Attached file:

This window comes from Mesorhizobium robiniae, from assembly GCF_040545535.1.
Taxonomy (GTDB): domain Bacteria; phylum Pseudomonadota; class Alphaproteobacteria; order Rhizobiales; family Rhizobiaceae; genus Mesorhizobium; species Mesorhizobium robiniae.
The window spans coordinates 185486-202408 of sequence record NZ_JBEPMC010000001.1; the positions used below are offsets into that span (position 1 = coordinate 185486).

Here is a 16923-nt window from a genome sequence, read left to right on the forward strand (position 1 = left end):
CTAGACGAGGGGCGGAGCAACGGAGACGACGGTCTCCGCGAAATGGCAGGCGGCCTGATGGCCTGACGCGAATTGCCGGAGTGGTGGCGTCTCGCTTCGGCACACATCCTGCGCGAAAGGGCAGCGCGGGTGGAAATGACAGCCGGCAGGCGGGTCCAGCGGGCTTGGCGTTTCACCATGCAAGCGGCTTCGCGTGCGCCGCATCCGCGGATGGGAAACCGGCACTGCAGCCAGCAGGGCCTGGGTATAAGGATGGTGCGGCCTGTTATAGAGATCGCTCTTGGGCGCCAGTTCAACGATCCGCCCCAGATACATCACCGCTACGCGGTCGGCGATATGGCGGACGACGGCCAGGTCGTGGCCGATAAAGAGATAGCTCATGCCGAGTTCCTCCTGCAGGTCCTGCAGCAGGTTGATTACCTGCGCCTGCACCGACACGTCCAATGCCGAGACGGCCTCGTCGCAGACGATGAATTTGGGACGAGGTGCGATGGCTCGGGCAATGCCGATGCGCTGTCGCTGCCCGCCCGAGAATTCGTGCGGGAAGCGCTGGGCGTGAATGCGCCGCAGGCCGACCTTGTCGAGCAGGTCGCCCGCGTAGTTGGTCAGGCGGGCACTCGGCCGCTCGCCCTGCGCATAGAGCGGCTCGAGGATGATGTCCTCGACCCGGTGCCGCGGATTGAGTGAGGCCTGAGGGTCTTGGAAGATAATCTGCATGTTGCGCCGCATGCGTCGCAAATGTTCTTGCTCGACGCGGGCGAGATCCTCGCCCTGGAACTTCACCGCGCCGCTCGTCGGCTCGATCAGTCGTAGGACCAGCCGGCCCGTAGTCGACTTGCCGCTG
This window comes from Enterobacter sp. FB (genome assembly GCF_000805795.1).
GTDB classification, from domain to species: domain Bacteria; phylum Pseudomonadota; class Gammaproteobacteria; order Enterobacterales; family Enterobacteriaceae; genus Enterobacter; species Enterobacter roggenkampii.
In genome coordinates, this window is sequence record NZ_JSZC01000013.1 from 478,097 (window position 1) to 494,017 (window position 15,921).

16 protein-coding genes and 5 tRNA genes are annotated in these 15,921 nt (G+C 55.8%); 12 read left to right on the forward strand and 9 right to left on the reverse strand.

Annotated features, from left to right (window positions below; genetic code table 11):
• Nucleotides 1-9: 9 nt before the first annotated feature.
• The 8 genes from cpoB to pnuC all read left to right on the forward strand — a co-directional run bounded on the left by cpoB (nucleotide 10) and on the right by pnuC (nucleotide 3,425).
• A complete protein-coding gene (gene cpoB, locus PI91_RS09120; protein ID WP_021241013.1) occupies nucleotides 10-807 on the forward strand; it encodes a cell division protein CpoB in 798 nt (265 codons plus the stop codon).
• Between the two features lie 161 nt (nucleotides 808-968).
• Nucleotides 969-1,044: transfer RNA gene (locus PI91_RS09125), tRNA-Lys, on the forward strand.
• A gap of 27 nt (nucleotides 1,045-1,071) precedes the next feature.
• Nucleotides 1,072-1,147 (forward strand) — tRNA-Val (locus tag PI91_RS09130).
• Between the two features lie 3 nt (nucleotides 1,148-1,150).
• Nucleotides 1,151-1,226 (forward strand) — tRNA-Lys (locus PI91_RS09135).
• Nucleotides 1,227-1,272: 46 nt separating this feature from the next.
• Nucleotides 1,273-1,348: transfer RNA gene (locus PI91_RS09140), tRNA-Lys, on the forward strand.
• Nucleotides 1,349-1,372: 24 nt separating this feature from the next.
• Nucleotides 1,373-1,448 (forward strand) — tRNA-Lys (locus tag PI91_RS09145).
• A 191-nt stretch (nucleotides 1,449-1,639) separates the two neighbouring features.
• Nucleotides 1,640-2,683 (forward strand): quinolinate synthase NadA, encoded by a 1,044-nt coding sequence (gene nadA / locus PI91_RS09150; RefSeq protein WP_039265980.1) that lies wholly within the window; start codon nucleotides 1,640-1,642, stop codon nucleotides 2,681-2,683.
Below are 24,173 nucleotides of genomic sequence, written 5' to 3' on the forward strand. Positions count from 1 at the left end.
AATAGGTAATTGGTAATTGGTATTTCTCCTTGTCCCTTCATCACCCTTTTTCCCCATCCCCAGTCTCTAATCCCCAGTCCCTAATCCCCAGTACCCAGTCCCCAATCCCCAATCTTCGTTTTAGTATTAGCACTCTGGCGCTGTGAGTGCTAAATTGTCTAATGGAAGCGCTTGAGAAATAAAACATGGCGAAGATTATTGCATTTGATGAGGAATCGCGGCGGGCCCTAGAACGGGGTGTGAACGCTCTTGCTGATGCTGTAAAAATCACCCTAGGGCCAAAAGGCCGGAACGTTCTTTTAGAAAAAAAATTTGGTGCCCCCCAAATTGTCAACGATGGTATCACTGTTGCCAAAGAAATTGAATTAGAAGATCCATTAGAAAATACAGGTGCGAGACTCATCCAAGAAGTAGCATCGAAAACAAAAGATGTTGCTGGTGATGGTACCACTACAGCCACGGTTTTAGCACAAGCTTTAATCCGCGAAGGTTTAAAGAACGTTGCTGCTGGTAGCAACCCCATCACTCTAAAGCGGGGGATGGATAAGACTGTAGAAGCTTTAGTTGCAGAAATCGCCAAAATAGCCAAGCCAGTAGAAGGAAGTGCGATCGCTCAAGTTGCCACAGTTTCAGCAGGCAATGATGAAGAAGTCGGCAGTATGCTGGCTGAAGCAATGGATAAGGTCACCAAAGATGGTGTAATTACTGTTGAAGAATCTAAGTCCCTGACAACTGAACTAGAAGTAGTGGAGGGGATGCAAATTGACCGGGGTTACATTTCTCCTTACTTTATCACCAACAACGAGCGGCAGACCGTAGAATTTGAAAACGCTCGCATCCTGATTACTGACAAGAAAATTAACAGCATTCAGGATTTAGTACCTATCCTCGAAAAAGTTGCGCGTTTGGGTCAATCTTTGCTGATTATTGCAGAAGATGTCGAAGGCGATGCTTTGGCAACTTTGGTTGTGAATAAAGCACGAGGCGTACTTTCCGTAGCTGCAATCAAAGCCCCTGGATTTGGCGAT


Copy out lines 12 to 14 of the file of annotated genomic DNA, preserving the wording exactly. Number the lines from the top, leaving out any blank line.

• The 8 genes from cpoB to pnuC all read left to right on the forward strand — a co-directional run bounded on the left by cpoB (nucleotide 10) and on the right by pnuC (nucleotide 3,425).
• A complete protein-coding gene (gene cpoB, locus PI91_RS09120; protein ID WP_021241013.1) occupies nucleotides 10-807 on the forward strand; it encodes a cell division protein CpoB in 798 nt (265 codons plus the stop codon).
• Between the two features lie 161 nt (nucleotides 808-968).